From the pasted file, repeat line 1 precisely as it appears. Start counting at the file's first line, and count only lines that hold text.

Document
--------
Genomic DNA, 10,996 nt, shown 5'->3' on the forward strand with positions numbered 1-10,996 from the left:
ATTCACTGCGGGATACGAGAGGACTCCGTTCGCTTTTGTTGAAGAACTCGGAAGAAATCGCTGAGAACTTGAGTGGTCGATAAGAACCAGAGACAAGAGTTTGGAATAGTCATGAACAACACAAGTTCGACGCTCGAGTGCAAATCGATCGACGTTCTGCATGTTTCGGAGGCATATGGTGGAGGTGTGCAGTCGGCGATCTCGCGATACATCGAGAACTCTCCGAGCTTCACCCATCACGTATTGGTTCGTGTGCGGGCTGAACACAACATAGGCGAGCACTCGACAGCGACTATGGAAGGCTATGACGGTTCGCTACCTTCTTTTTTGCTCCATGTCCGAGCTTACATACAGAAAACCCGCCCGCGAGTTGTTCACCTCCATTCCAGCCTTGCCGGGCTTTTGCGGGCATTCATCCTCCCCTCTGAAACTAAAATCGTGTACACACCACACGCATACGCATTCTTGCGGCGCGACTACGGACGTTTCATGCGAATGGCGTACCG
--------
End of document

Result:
Genomic DNA, 10,996 nt, shown 5'->3' on the forward strand with positions numbered 1-10,996 from the left: